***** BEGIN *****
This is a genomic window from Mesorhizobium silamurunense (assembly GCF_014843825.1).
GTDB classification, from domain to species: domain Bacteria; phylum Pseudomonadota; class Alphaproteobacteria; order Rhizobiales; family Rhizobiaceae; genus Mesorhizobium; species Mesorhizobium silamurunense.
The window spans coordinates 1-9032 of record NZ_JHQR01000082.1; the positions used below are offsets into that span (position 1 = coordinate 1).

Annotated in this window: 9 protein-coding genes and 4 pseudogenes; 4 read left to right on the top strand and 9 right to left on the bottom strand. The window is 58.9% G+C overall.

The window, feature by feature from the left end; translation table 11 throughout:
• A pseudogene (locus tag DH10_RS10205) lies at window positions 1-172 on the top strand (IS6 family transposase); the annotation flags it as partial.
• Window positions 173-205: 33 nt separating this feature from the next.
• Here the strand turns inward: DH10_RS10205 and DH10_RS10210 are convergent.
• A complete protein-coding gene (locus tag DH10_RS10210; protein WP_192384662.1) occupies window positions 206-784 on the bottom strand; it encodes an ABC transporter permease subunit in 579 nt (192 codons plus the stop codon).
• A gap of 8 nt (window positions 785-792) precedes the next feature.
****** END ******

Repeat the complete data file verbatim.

This is a genomic window from Mesorhizobium silamurunense (assembly GCF_014843825.1).
GTDB classification, from domain to species: domain Bacteria; phylum Pseudomonadota; class Alphaproteobacteria; order Rhizobiales; family Rhizobiaceae; genus Mesorhizobium; species Mesorhizobium silamurunense.
The window spans coordinates 1-9032 of record NZ_JHQR01000082.1; the positions used below are offsets into that span (position 1 = coordinate 1).

Annotated in this window: 9 protein-coding genes and 4 pseudogenes; 4 read left to right on the top strand and 9 right to left on the bottom strand. The window is 58.9% G+C overall.

The window, feature by feature from the left end; translation table 11 throughout:
• A pseudogene (locus tag DH10_RS10205) lies at window positions 1-172 on the top strand (IS6 family transposase); the annotation flags it as partial.
• Window positions 173-205: 33 nt separating this feature from the next.
• Here the strand turns inward: DH10_RS10205 and DH10_RS10210 are convergent.
• A complete protein-coding gene (locus tag DH10_RS10210; protein WP_192384662.1) occupies window positions 206-784 on the bottom strand; it encodes an ABC transporter permease subunit in 579 nt (192 codons plus the stop codon).
• A gap of 8 nt (window positions 785-792) precedes the next feature.